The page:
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Thomas Hiram Andrews (born March 22, 1953) is an American non-profit executive, and a former Democratic Party politician from Maine.

Thomas Andrews
Thomas Andrews 1991.jpeg
Member of the U.S. House of Representatives
from Maine's 1st district
In office
January 3, 1991 – January 3, 1995
Preceded byJoseph E. Brennan
Succeeded byJames Longley Jr.
Member of the Maine Senate
In office
Member of the Maine House of Representatives
In office
Personal details
Thomas Hiram Andrews

(1953-03-22) March 22, 1953 (age 66)
Brockton, Massachusetts, U.S.
Political partyDemocratic

A 1976 graduate of Bowdoin College and alumnus of the Alpha Rho Upsilon fraternity, Andrews served in the Maine House of Representatives (1983–1985) and Maine State Senate (1985–1990) before being elected to two terms in the U.S. House of Representatives.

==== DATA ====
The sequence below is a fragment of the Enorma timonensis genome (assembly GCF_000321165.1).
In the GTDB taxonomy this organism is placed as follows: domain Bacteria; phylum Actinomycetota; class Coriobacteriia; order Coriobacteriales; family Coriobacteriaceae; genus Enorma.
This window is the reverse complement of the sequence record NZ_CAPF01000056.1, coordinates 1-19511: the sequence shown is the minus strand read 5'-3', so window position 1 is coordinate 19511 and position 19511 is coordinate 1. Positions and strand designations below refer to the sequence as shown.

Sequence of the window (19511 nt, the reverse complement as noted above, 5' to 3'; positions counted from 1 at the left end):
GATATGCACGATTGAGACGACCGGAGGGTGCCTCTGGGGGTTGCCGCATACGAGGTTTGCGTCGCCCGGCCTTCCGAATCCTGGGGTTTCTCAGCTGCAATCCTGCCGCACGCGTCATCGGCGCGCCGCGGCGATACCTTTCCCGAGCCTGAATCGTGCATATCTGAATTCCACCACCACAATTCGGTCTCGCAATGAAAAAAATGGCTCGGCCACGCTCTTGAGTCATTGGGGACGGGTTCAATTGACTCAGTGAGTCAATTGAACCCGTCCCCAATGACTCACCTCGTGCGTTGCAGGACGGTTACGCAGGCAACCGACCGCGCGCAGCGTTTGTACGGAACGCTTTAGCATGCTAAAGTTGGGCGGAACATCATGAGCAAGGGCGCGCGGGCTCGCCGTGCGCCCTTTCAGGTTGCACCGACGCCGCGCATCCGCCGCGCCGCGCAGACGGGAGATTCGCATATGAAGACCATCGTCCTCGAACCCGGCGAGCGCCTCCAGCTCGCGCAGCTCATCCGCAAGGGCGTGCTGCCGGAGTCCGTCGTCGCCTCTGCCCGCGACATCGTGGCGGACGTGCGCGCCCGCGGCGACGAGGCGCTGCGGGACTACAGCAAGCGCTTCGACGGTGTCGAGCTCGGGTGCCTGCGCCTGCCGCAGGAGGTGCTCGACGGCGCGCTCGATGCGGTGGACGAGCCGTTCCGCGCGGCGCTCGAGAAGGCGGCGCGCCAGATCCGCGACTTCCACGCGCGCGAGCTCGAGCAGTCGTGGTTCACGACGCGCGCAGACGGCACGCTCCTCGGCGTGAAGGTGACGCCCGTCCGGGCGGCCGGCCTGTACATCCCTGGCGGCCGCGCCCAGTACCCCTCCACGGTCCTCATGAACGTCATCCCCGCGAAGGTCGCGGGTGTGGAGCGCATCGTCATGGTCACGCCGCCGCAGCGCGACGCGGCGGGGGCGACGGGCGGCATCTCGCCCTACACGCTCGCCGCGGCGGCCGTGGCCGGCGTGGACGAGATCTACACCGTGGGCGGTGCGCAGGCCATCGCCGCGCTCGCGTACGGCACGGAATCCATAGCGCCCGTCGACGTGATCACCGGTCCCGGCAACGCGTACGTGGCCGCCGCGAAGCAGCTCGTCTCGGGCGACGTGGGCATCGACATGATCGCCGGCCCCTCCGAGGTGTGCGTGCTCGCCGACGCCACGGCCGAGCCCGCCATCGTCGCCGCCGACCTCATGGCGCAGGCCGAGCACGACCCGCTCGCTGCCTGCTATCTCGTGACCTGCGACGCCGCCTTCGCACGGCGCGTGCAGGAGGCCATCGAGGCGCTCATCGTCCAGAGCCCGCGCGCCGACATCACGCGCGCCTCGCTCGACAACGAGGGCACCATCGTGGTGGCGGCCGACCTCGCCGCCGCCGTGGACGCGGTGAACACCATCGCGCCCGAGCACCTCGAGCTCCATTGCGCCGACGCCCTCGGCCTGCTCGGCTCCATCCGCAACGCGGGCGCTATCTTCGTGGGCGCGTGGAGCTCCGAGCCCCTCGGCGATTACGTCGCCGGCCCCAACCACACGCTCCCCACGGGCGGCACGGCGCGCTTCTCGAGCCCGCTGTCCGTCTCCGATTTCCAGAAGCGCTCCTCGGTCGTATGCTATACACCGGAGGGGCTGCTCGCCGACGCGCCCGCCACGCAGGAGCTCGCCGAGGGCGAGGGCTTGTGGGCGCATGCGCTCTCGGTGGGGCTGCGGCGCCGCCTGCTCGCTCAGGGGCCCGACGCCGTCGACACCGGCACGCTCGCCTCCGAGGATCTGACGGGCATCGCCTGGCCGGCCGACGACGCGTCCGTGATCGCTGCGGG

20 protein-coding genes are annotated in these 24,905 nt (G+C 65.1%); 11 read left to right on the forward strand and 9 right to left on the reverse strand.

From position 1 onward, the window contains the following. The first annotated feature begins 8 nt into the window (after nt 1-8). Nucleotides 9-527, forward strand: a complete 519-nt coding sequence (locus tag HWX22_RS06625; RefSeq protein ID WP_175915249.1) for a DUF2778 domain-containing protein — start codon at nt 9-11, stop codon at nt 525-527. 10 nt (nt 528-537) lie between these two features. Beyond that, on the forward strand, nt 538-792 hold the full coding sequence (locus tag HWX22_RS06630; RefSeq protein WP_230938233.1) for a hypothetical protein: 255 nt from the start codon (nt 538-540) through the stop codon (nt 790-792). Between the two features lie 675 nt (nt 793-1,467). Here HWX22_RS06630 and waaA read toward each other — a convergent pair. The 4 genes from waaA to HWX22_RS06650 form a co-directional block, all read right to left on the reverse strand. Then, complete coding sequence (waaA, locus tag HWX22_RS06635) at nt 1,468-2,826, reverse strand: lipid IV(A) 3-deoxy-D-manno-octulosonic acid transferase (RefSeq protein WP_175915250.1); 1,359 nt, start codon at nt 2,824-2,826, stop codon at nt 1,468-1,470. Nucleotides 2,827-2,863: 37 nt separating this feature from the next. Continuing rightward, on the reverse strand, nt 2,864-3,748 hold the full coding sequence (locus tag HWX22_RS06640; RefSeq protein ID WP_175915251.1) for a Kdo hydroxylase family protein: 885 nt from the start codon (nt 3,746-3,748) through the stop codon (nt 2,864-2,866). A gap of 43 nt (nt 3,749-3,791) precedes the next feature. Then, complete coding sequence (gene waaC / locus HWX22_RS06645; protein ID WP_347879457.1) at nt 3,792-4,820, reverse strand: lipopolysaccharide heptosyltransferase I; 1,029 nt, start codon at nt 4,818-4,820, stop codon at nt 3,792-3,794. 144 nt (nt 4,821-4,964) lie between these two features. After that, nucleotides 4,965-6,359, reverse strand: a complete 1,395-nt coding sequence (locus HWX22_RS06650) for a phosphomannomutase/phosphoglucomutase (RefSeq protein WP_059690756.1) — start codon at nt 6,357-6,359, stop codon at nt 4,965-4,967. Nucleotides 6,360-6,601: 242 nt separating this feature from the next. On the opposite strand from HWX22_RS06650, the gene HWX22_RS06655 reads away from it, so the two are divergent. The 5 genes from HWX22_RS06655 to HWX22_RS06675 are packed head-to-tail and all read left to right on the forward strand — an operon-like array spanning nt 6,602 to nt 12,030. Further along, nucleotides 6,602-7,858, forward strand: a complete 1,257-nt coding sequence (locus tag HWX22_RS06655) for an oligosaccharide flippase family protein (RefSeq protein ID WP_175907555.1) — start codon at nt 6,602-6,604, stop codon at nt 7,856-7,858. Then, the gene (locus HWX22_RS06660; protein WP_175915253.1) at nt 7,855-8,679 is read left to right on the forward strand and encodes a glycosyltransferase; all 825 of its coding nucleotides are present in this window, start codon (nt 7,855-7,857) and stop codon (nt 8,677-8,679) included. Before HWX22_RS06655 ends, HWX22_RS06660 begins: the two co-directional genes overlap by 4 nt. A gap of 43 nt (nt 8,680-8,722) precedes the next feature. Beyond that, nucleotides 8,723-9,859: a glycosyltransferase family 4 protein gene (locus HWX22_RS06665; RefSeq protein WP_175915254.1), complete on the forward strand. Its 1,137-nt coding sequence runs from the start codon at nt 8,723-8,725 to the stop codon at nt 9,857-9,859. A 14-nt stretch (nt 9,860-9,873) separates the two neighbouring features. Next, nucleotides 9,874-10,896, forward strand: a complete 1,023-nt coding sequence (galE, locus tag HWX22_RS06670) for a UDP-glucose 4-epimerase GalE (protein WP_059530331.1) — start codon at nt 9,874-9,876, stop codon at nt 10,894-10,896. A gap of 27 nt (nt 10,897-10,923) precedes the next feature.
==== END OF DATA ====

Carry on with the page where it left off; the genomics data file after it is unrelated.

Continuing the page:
In his first Congressional election, Andrews defeated the former Congressman Dave Emery in the race to succeed Democrat Joe Brennan. In his only re-election, Andrews soundly defeated Linda Bean, a descendant of L. L. Bean.

In 1994, he did not run for re-election to the House but declared his candidacy for the U.S. Senate seat being vacated by the retiring Democrat George J. Mitchell, then the Senate Majority Leader. Andrews lost the Senate election to his 2nd District colleague, Republican Olympia Snowe, by a wide margin.

Andrews served as National Director of Win Without War.[1][2] He has served on the boards of Council for a Livable World's PeacePAC (as Chairman), and the U.S. foreign policy reform group Just Foreign Policy.[3]

In 2016, he became the CEO of the Unitarian Universalist Service Committee.[4]


  1. ^ "Tom Andrews"., Inc. Retrieved 23 July 2016.
  2. ^ "Coalition Urges NO Vote on Revised Defense Bill". Win Without War. November 4, 2015. Retrieved 23 July 2016.
  3. ^ "Board - Just Foreign Policy".
  4. ^ "UUSC Names Tom Andrews as New President and CEO - Unitarian Universalist Service Committee".

External linksEdit

U.S. House of Representatives
Preceded by
Joseph E. Brennan
Member of the U.S. House of Representatives
from Maine's 1st congressional district

Succeeded by
James Longley Jr.